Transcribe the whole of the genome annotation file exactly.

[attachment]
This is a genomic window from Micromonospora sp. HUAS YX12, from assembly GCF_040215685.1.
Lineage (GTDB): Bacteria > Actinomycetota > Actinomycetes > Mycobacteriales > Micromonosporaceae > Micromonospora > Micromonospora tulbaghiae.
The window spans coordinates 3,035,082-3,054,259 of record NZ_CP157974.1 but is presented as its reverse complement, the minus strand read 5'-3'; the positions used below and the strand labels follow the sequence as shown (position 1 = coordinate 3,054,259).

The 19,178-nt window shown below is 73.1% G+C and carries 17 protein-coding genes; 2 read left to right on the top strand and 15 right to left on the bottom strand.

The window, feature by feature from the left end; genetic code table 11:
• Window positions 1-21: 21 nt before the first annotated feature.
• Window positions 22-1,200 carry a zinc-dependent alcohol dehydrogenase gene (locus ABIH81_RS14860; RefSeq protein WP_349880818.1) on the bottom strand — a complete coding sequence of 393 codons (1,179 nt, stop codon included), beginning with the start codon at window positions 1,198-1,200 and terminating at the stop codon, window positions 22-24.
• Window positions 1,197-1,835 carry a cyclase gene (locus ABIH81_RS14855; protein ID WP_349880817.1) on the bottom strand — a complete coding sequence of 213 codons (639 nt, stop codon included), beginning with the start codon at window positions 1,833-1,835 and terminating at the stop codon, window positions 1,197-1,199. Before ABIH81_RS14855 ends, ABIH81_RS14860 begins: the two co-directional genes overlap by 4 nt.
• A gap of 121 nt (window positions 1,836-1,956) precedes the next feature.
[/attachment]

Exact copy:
This is a genomic window from Micromonospora sp. HUAS YX12, from assembly GCF_040215685.1.
Lineage (GTDB): Bacteria > Actinomycetota > Actinomycetes > Mycobacteriales > Micromonosporaceae > Micromonospora > Micromonospora tulbaghiae.
The window spans coordinates 3,035,082-3,054,259 of record NZ_CP157974.1 but is presented as its reverse complement, the minus strand read 5'-3'; the positions used below and the strand labels follow the sequence as shown (position 1 = coordinate 3,054,259).

The 19,178-nt window shown below is 73.1% G+C and carries 17 protein-coding genes; 2 read left to right on the top strand and 15 right to left on the bottom strand.

The window, feature by feature from the left end; genetic code table 11:
• Window positions 1-21: 21 nt before the first annotated feature.
• Window positions 22-1,200 carry a zinc-dependent alcohol dehydrogenase gene (locus ABIH81_RS14860; RefSeq protein WP_349880818.1) on the bottom strand — a complete coding sequence of 393 codons (1,179 nt, stop codon included), beginning with the start codon at window positions 1,198-1,200 and terminating at the stop codon, window positions 22-24.
• Window positions 1,197-1,835 carry a cyclase gene (locus ABIH81_RS14855; protein ID WP_349880817.1) on the bottom strand — a complete coding sequence of 213 codons (639 nt, stop codon included), beginning with the start codon at window positions 1,833-1,835 and terminating at the stop codon, window positions 1,197-1,199. Before ABIH81_RS14855 ends, ABIH81_RS14860 begins: the two co-directional genes overlap by 4 nt.
• A gap of 121 nt (window positions 1,836-1,956) precedes the next feature.